Rebounds have not increased in frequency since Paxlovid became available
Within the high-frequency testing group, the frequency of rebounds decreased from 2.6% to 1.7% after Paxlovid received authorization. Assuming that our sample includes Paxlovid-treated infections at the same proportion as the general population, this suggests that Paxlovid treatment does not increase the chance of rebound. This result is supported by a study which found that rebounds occurred at a similar frequency in patients taking a non-Paxlovid antiviral.
This analysis does not have patient-level information about prescriptions. Instead we infer, based on the date of the Paxlovid EUA, whether increased use of Paxlovid would cause an increase in rebounds in the aggregate.
Rebounds may not always manifest as a sequence of positive-negative-positive results in PCR tests. It is possible that PCR tests could be positive for the entire period of a rebound (as in this case study). An alternative way to detect rebounds in PCR data is thus to apply signal processing on the Cq trajectories of all infections. Unfortunately, we do not have enough samples with sufficient granularity of Cq values over time for this analysis to be meaningful. We instead use a sequence of positive-negative-positive, which requires only three tests during an infection.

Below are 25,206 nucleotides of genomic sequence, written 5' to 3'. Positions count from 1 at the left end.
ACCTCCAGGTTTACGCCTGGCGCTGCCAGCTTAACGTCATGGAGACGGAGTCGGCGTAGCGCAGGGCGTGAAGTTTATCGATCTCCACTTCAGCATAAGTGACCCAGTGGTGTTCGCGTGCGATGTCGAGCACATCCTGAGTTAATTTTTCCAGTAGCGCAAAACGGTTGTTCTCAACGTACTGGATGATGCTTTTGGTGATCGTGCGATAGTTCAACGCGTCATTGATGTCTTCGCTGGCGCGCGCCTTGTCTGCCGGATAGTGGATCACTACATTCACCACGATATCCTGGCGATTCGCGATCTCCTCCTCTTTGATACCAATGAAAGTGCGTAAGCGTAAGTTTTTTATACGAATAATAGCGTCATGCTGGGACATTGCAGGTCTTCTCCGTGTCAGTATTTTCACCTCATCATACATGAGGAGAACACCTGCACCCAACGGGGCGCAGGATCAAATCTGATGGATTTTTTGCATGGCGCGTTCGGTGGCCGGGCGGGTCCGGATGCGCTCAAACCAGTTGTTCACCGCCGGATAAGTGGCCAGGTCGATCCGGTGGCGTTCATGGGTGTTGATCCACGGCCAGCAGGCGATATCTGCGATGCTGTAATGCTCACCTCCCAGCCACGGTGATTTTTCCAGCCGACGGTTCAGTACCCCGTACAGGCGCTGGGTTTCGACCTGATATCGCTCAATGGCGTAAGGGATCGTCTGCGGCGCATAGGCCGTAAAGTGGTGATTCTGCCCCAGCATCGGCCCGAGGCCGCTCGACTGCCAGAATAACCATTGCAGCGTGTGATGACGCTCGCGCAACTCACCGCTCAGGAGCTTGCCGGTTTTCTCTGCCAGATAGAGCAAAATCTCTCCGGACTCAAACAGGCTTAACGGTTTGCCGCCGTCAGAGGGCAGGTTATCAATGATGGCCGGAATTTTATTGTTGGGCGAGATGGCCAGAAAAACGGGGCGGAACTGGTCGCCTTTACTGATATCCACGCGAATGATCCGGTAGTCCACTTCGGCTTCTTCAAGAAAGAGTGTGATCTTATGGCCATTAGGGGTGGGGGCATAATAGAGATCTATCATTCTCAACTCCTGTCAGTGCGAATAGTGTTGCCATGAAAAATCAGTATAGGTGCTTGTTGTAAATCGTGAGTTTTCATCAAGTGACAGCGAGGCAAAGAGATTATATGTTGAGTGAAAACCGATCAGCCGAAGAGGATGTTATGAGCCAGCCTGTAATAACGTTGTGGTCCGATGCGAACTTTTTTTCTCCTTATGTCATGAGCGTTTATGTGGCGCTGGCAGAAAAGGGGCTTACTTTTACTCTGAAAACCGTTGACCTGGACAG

Limitations of using the positive-negative-positive pattern include: (1) the intervening negative may be a false negative caused by low viral load, (2) the second positive may be a reinfection instead of a rebound. Regarding the first point, the left plot in Figure 2 indicates that a large fraction of the rebound positives indeed have high Cq (i.e. low viral load). This could mean that the intervening negative was false. It could also mean that a rebound occurred, but that the viral load during the rebound was low. Regarding the second point, the right plot in Figure 2 shows that the majority of the rebounds occur within a period of two weeks. The ones occurring beyond two weeks could arguably be characterized as reinfections.
These caveats highlight the difficulty of defining a rebound without clinical information and without a hypothesis for its etiology.
Figure 2. (Left) Frequency of Cq values for first positive test in rebound. (Right) Frequency for time between last positive test in initial infection and first positive test in rebound.
Prepared by Shishi Luo and JT McCrone. Special thanks to Simon White for pulling the data.
Disclaimer: Any opinions, findings, and conclusions expressed in this technical briefing are those of the authors and do not necessarily reflect the views of Pfizer, the manufacturer of Paxlovid.